Vizcaíno was born in Extremadura, Spain. He saw military service in the Spanish invasion of Portugal during 1580-1583. Coming to New Spain in 1583, he sailed as a merchant on the Manila galleon to the Philippines in 1586-1589.
In 1593 the disputed concession for pearl fishing on the western shores of the Gulf of California was transferred to Vizcaíno. He succeeded in sailing with three ships to La Paz, Baja California Sur in 1596. He gave this site (known to Hernán Cortés as Santa Cruz) its slightly misleading modern name "peace" and attempted to establish a settlement. However, problems of resupply, declining morale, and a fire soon forced its abandonment.
In 1601 the Spanish Viceroy in Mexico City, the Conde de Monterrey, appointed Vizcaíno general in charge of an expedition to locate safe harbours in Alta California for Spanish Galleons to use on their return voyage to Acapulco from Manila. He was also given the mandate to map in detail the California coastline that Juan Rodríguez Cabrillo had first reconnoitered 60 years earlier. He departed Acapulco with three ships on May 5 1602. His flagship was the San Diego and the other two ships were the San Tomas and the Tres Reyes. On November 10 1602, he entered and named San Diego Bay. Sailing up the coast, Vizcaino named most of the prominent features such as Carmel Valley, Monterey Bay, Sierra Point, Coyote Point (thus obliterating some of the names given these same features by Cabrillo in 1542).
One result of Vizcaíno's voyage was a flurry of enthusiasm for establishing a Spanish settlement at Monterey, but this was ultimately deferred for another 167 years.
Vizcaíno travelled from New Spain to Japan in 1611 as an ambassador, ostensibly to thank the Japanese government for its kind treatment to Rodrigo Vivero y Velasco, former governor of the Spanish Philippines who had been shipwrecked in Japan in 1609. He also returned Japanese men who had come to New Spain earlier with the embassy of Luis Sotelo. During his stay in Japan, Vizcaíno met with retired Shogun Tokugawa Ieyasu in Sumpu and acting Shogun Tokugawa Hidetada in Edo, as well as the powerful daimyo of Sendai, Date Masamune.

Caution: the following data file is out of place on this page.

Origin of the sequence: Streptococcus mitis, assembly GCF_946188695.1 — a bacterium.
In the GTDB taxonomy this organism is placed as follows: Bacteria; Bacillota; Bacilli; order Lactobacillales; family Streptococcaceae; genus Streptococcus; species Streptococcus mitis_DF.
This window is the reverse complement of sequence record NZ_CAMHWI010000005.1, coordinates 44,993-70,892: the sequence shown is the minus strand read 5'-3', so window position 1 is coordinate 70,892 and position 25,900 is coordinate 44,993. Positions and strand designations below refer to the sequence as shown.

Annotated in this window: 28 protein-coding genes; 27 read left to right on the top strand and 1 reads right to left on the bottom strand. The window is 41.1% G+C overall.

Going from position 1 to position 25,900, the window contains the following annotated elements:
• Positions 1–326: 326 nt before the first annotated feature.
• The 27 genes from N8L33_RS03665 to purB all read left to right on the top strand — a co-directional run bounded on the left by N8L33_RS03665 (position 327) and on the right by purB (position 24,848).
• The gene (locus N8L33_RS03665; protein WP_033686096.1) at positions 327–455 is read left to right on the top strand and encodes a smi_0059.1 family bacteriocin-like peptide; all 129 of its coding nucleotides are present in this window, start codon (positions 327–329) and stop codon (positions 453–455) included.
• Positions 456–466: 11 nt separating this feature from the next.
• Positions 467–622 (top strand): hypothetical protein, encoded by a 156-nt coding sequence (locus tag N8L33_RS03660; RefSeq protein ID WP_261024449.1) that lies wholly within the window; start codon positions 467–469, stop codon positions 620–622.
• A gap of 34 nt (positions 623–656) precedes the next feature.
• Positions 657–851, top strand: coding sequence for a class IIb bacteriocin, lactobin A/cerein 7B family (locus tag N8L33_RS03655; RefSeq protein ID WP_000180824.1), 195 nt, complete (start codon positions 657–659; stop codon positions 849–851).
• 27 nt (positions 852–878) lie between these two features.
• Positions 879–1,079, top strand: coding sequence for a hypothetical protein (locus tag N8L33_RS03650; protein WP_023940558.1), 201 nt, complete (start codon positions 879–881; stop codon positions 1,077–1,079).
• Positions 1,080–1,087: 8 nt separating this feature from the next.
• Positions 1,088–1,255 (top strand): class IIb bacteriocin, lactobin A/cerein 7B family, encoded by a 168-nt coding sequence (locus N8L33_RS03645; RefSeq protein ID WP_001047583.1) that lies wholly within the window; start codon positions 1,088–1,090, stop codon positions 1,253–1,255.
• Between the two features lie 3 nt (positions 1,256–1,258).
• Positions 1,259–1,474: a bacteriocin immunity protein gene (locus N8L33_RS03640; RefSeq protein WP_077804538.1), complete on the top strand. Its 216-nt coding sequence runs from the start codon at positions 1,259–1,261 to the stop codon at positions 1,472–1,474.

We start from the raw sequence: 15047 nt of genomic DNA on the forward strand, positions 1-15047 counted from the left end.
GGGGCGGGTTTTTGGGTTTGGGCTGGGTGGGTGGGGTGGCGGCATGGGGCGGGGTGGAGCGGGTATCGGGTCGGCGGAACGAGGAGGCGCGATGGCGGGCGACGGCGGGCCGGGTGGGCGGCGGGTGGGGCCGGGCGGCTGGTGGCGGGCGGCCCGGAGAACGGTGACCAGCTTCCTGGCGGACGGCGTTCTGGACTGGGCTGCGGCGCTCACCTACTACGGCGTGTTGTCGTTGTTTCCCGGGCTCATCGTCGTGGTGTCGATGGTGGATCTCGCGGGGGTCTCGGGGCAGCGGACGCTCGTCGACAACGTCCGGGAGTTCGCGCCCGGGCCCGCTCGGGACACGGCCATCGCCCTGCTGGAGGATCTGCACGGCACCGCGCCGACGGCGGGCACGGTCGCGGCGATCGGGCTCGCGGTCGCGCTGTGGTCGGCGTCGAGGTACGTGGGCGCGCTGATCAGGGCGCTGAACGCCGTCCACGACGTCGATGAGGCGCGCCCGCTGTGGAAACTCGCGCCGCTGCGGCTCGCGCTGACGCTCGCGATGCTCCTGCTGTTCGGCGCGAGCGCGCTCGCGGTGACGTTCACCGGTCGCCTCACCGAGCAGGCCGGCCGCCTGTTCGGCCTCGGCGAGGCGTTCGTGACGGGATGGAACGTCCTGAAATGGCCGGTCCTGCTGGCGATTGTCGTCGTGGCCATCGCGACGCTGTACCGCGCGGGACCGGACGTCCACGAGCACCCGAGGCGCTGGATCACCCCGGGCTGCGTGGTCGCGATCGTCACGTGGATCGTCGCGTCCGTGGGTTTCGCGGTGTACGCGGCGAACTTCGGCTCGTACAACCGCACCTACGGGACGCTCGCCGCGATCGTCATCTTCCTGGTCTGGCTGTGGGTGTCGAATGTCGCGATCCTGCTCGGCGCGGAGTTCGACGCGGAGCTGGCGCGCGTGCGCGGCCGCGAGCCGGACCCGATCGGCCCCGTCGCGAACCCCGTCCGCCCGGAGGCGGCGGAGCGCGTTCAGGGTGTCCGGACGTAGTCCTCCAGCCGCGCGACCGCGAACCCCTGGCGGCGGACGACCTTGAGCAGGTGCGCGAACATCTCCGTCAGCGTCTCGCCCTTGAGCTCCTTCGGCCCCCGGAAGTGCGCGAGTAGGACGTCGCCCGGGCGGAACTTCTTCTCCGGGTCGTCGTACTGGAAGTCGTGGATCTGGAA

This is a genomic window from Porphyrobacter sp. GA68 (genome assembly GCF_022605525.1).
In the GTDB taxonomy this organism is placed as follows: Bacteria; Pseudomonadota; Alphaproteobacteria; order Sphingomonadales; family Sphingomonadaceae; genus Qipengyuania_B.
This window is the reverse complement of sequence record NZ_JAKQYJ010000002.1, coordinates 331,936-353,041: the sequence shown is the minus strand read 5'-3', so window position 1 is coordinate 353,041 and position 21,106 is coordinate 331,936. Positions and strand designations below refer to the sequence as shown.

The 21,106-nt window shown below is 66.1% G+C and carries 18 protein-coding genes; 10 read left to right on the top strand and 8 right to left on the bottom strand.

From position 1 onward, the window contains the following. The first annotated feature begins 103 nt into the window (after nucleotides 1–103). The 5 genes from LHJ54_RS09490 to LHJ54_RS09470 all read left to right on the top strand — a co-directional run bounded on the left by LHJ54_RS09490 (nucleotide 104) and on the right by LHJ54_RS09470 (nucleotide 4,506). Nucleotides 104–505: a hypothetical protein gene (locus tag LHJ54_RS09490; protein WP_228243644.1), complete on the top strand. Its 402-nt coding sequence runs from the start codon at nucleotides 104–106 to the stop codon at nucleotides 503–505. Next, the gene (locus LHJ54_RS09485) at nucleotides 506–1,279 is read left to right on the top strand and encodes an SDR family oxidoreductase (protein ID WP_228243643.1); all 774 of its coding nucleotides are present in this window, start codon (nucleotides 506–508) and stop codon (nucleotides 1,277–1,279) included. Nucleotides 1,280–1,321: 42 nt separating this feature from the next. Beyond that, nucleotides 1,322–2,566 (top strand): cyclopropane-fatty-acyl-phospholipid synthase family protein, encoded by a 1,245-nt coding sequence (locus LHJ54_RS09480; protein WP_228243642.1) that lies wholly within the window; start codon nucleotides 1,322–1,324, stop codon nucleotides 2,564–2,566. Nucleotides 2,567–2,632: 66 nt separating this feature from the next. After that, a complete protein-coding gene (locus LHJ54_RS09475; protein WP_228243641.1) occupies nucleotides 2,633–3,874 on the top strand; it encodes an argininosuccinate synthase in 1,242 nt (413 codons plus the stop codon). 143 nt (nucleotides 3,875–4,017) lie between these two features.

Vizcaíno then left the country to accomplish a mission to discover a fabled "Island of gold and silver" supposed to be in the sea East of Japan. His ship, the San Francisco, was crippled in bad weather, and he was forced to return to Uraga, his original point of departure. The following year, he left for New Spain on a boat the Tokugawa Bakufu had built for him, but he once again met with bad weather, and had to come back to Uraga.
Because of these two failures, it was decided that Date Masamune, would build a stronger ship for Vizcaíno in 1613. This ship became the San Juan Bautista, a 500-ton galleon which was used on the same occasion to dispatch a Japanese embassy to New Spain and then Europe, led by Hasekura Tsunenaga. It is said Sebastián Vizcaíno contributed his knowledge of ship technology and navigation skills to the building of the ship and the success of its mission.
Sebastián Vizcaíno wrote a report entitled "Account of the Search for the Gold and Silver Islands" in which he related his adventures in Japan.